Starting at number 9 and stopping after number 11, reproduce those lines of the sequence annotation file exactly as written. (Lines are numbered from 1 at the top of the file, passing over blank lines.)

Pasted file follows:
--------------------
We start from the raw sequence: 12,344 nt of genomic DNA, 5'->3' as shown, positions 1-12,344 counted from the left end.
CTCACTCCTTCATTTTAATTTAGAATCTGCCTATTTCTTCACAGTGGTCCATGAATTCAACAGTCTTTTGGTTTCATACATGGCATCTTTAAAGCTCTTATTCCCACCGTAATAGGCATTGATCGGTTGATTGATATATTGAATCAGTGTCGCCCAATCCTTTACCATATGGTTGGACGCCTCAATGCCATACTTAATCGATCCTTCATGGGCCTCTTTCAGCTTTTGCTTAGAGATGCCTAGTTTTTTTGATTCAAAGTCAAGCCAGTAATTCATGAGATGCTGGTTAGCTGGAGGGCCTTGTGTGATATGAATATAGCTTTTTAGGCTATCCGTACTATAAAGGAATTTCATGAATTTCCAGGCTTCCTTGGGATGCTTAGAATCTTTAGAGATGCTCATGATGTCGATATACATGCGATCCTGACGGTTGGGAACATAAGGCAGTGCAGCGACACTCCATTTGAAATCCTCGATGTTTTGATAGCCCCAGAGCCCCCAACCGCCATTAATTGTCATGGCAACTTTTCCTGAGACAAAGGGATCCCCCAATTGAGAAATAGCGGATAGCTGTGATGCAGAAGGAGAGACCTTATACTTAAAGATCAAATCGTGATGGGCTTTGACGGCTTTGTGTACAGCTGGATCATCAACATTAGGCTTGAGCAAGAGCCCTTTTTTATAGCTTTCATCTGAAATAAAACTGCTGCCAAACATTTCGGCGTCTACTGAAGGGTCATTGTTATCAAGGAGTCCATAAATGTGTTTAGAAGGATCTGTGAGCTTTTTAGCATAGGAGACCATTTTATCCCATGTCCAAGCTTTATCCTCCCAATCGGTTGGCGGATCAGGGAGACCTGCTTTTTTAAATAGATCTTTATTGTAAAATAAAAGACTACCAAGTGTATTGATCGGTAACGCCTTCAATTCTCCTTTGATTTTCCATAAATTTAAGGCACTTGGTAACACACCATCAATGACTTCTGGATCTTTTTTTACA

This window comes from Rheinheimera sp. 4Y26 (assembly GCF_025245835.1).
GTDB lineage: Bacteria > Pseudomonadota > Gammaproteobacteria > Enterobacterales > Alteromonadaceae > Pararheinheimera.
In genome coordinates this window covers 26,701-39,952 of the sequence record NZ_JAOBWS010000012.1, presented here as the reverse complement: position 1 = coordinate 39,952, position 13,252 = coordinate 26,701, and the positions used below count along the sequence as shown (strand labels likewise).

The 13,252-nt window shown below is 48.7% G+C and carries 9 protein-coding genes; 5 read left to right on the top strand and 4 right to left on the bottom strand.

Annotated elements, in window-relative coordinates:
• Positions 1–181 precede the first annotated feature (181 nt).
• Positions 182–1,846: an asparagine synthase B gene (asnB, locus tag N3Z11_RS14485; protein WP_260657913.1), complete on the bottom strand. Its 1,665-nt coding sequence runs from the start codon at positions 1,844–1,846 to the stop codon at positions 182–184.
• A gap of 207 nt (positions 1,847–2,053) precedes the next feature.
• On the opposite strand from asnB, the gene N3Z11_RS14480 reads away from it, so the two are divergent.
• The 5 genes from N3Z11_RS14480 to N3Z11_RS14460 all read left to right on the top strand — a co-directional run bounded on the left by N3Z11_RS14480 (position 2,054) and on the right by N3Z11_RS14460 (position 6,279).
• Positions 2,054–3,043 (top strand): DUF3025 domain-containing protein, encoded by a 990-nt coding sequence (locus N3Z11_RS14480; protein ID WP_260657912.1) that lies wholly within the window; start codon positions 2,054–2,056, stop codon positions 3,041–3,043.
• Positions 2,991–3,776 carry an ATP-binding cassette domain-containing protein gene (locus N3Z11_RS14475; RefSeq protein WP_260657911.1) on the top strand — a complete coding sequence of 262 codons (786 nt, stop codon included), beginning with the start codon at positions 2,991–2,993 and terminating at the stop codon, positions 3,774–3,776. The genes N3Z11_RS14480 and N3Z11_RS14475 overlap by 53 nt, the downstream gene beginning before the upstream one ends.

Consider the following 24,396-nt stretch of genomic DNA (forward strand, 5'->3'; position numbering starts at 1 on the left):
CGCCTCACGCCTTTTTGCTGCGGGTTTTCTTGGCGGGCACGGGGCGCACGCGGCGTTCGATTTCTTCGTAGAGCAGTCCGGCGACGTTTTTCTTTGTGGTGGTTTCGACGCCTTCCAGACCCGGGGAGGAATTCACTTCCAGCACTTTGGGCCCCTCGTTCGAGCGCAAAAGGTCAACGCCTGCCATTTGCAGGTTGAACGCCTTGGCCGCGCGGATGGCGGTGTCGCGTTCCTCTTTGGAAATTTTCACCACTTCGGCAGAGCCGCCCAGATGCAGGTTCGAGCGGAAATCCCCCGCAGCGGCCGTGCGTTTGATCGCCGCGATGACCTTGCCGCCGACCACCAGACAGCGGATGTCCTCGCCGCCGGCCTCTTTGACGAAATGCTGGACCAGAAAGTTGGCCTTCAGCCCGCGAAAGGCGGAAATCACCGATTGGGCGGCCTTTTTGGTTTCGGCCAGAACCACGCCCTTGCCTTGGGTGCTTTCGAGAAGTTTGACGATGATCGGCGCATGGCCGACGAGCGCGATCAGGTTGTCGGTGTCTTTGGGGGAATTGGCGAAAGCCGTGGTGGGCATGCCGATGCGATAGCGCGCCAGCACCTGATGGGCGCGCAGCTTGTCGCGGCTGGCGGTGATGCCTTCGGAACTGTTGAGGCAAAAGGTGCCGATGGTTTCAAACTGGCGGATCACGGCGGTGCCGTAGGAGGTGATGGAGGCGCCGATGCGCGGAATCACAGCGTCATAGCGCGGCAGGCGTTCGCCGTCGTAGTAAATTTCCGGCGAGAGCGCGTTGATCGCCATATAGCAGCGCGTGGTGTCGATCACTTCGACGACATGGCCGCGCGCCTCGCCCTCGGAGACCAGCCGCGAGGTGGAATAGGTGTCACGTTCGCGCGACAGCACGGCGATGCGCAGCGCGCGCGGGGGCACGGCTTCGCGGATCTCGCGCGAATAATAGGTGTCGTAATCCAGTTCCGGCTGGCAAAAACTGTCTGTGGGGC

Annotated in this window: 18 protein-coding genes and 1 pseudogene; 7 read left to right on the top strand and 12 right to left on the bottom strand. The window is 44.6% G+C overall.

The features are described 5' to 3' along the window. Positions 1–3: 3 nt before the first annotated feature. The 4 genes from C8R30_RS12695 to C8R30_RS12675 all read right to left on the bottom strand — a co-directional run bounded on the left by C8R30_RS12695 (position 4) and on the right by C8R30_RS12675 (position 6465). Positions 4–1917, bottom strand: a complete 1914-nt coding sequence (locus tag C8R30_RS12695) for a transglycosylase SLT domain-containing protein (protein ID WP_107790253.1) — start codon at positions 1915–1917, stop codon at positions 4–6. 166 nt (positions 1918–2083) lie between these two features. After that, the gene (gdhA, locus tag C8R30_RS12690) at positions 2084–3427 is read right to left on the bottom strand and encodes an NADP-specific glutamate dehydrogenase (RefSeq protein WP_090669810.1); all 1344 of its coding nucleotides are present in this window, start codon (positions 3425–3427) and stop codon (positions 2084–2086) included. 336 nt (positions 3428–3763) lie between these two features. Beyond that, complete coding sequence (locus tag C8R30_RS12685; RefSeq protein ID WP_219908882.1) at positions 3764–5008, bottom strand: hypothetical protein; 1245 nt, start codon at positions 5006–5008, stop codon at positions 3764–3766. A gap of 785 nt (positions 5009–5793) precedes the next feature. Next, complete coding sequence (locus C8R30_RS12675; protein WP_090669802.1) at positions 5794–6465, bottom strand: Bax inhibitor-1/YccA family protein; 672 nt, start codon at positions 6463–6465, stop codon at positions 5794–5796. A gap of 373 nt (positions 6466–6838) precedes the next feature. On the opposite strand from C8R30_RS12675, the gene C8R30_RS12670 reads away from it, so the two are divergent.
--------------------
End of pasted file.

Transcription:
• Positions 182–1,846: an asparagine synthase B gene (asnB, locus tag N3Z11_RS14485; protein WP_260657913.1), complete on the bottom strand. Its 1,665-nt coding sequence runs from the start codon at positions 1,844–1,846 to the stop codon at positions 182–184.
• A gap of 207 nt (positions 1,847–2,053) precedes the next feature.
• On the opposite strand from asnB, the gene N3Z11_RS14480 reads away from it, so the two are divergent.